Casey Golomski (UMASS Boston) explored generational contest over ritual mistakes in a context of demographic change related to the enduring HIV/AID epidemic in the Kingdom of Swaziland. Elders are increasingly concerned about the lack of ritual socialization among youth. While this incompetence is a source of contestation, ritual efficacy is not contested but instead social action is focused on young ritual actors who require intervention. My paper explored multiple interconnected scales of ritual failure and conflict: (1) at the personal level of the practitioners who manage experiences and expectations and (2) at the social level where community boundaries are reified and contested. In the end I argue that ritual failure reveals a micro-level negotiation of denominational diversity in Samoa. Failed rituals do not just hinder social work but permit new forms of social action and formulations of the essence of social problems.

The panel shifted focus with Kristin Bloomer’s (Harvard U) exploration of the question of authenticity and discernment in ritual performances of Marian spirit possession in Tamil Nadu, South India. Bloomer considers the role of the constitution of subjects and communities in the performance and, more specifically, in the adjudication of ritual action. Elizabeth Brummel (U Chicago) explored the “how” of Pentecostal conversion through a linguistic analysis of how her interlocutors transformed a “mundane” narrative of salvation into an ideal narrative in Kenya. Brummel did not engage with failure but instead explored the social work accomplished in producing a narrative of rupture. Kaori Hatsumi (Kalamazoo C) ethnographically engaged with the unfolding ritual space of the Stations of the Cross in a paper titled “Tamil Catholic Easter in Postwar Sri Lanka.” She shows the regenerative processes engendered by the enactment of Easter rites.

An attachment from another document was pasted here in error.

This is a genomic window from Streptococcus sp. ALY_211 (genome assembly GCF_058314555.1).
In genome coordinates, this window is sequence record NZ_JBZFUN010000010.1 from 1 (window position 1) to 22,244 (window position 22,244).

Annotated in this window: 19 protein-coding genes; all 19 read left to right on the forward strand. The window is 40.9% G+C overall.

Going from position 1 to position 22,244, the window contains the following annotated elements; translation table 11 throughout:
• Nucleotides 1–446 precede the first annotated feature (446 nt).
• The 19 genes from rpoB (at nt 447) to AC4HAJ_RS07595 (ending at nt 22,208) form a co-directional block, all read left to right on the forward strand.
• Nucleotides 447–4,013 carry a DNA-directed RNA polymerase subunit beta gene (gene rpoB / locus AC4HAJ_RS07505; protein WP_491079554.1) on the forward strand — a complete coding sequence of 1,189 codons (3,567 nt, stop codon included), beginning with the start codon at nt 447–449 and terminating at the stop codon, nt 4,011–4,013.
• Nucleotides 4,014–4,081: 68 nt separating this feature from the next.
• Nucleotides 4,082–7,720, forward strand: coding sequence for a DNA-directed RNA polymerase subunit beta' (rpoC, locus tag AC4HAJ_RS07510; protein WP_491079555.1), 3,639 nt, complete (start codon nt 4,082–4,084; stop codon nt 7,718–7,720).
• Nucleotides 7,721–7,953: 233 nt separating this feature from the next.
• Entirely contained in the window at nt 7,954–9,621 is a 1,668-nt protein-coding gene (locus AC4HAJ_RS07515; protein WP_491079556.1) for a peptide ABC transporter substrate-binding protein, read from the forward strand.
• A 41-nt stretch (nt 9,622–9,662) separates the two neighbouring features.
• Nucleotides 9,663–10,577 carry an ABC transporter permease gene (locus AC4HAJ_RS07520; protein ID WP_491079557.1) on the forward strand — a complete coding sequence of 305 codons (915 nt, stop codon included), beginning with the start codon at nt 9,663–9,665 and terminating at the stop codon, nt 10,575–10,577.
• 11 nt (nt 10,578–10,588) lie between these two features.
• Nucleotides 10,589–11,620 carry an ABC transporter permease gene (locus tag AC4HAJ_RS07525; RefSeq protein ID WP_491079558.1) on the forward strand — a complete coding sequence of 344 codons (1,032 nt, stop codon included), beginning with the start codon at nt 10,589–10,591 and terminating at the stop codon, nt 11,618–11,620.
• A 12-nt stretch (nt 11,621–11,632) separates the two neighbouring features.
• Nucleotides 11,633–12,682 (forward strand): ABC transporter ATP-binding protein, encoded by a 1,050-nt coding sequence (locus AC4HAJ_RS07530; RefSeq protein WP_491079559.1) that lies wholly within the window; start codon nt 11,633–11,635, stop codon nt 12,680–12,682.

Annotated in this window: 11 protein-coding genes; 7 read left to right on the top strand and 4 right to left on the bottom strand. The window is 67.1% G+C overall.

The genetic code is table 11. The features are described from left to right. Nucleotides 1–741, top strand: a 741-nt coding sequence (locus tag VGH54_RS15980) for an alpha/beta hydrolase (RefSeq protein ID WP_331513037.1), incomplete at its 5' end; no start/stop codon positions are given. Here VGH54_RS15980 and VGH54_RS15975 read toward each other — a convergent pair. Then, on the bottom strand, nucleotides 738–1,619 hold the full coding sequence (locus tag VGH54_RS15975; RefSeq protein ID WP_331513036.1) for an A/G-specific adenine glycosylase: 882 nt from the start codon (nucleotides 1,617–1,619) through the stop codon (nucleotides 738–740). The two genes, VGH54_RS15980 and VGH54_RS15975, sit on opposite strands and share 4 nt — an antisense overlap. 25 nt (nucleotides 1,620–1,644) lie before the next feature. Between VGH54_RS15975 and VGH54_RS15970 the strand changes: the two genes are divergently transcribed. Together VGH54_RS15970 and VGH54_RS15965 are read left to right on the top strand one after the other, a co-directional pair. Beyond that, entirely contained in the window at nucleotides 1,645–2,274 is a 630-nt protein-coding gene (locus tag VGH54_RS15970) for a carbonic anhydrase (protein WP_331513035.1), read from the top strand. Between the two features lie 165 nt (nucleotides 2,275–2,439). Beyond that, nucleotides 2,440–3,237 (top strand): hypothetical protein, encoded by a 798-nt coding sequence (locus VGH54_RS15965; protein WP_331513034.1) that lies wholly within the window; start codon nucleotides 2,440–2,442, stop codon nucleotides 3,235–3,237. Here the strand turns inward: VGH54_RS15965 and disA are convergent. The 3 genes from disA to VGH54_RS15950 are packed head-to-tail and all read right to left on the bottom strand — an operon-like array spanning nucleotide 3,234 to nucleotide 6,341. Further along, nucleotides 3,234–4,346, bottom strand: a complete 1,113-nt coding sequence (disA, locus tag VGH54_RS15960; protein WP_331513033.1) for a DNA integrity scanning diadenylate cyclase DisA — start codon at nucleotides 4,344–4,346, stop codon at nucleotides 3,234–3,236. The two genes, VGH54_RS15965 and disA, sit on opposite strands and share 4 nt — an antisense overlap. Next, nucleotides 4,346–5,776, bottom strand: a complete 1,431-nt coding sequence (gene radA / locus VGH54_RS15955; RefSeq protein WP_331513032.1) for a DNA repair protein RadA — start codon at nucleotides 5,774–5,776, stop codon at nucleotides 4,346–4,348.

Andrew Buckser (Purdue U) offered commentary on the panel, which highlighted the role of perspective. He asked, according to who are rituals deemed failures, inauthentic or mundane? Who controls such narratives and how is blame assigned or punished? What is the place of conflict in such ritual contestations? Shared across the papers is the problem of evaluation: who determines authenticity and success? Who adjudicates? How do participants themselves manage such expectations and evaluations? Buckser pointed to another common thread, the drive to document and fix narratives and the stories that emerge from ritual action.